He spoke of his love of early English ballad literature, and how he had said to himself when he first met with it, " There lies your line ; " and then in a simple, natural way, but with a certain quiet exultation, reminding me of Keats's calm confidence, he spoke of holding his place among the English poets after his death. After that he half sang, half recited snatches from one of lago's songs in " Othello."
" Strange thing to come into one's head at such a moment," he said. I had never seen him more bright.
I told him that Watts-Dunton was on his way, and would be there as fast as the train could bring him.
"Then you really think I am going?" he said. It was my last interview with Rossetti alone, of the many I had had of many kinds, and I will not shrink from telling the story of the end of it, so deeply does it touch me as often as it comes back to my mind. There had been a friend of his earlier years whom we, of his later life, could not but consider an evil influence, and this friend we finally expelled. It was all done with Rossetti's consent, but clearly as he saw that he had suffered from that friendship, he never ceased to regret it, and now, at the last moment, after months of silence, he said in a whisper
"Have you heard anything of ?" " Nothing at all."
" Would you tell me if you had ? " " If you asked me-yes."
" My poor ," he murmured, and unable to say any more I went out of the room, feeling how poor and small had been our proud loyalty compared with the silent pathos of his steadfast friendship.
Next day (it was Good Friday) the friends we had sent for arrived-his brother, Watts, and Shields. Weak as he was he was much cheered by their company, but well we knew that he was always aware that the gathering of his friends about him meant that the wings of death seemed to us to be gathering too.
He made his will the day- following, leaving everything to his own, with the provision that three or four of us who had been closest to him during his last years should each choose something out of his house to remember him by. Watts-Dunton drew up the document, I made a fair copy of it; and, after Rossetti had signed it with his trembling hand, it was witnessed by me and by another. Only at that moment did the placid temper of these last days seem disturbed. Money had never been an object in Rossetti's life, and these material provisions seemed to vex him a little now as though they came too late and were dragging his spirit back.
In view of the local doctor's alarming report, the London physician was telegraphed for, and he arrived on Saturday evening. His visit gave great heart to everybody. While recognising the serious condition, he was not without hope. After examining his patient, he took us all into another room and explained the position. It was true that Rossetti was now suffering from Bright's disease, induced perhaps by the prolonged use of the pernicious drug; but it did not follow that he must die immediately. With care of diet and general watchfulness over the conditions of health, he might still live long. People with that ailment often lived five years, sometimes ten years, even fifteen.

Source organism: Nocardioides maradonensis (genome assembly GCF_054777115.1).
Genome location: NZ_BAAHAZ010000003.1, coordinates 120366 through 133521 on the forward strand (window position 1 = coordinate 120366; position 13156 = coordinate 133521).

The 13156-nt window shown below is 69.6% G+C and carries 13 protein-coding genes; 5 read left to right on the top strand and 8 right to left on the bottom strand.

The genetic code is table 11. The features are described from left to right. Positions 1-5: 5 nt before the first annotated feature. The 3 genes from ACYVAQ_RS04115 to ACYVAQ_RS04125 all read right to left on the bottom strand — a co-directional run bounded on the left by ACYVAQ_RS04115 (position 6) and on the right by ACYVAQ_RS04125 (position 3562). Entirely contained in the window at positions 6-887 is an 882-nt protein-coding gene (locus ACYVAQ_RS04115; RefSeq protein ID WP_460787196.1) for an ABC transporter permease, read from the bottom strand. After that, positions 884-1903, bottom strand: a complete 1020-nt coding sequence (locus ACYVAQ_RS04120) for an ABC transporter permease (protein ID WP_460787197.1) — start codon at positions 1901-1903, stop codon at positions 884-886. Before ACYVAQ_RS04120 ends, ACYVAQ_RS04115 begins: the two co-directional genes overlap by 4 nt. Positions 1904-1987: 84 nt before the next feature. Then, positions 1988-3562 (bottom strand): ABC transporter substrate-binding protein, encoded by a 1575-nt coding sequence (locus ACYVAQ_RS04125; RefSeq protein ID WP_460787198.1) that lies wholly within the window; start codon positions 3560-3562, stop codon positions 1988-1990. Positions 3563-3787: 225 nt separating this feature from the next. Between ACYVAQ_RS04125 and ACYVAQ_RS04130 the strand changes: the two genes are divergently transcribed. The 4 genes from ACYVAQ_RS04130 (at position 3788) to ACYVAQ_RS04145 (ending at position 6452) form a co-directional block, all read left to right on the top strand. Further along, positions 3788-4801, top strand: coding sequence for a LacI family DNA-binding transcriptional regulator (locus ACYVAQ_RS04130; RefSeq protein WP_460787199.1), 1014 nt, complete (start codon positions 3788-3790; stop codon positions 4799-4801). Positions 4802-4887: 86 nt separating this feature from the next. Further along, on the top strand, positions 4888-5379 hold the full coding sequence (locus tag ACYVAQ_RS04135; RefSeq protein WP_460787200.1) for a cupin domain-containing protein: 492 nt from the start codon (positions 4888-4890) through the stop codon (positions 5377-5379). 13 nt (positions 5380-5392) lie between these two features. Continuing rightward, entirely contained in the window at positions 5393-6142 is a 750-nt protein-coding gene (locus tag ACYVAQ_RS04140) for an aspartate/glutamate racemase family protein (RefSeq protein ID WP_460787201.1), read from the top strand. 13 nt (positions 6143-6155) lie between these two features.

He administered a kind of hot pack, and when we saw him off on Saturday night we were all in great spirits. Next morning Rossetti was perceptibly better, and I think everybody in the house looked in upon him in his room, and found him able to listen and sometimes to talk. It was a beautiful Easter morning, and when the bells rang a joyful Easter peal I think both mother and sister went to church. All was well during the day, and in the evening the nurse gave such a cheery report of the poet's condition that we were very happy. She was about to administer another pack, so we went off to other rooms, the mother and Christina to their bedroom facing Rossetti's, William to the drawing-room, Watts-Dunton, Shields, and I to the dining-room down the corridor.
About nine o'clock Watts-Dunton left us for a short time, and when he returned he said he had been in Rossetti's room and found him at ease and very bright. Then we three gave way to good spirits, and began to laugh at little things, as is the way with people when a long strain seems to be relaxed. But immediately afterwards we heard a terrible cry, followed by the sound of somebody scurrying down the corridor, and rapping loudly at every door.
It was all over before we seemed to draw breath. I remember the look of stupefaction in our faces, the sense of being stunned, as we three -Watts-Dunton, Shields, and I-leaving the two good women murmuring their prayers in the death chamber, returned to the dining-room, and said to each other, " Gabriel has gone!"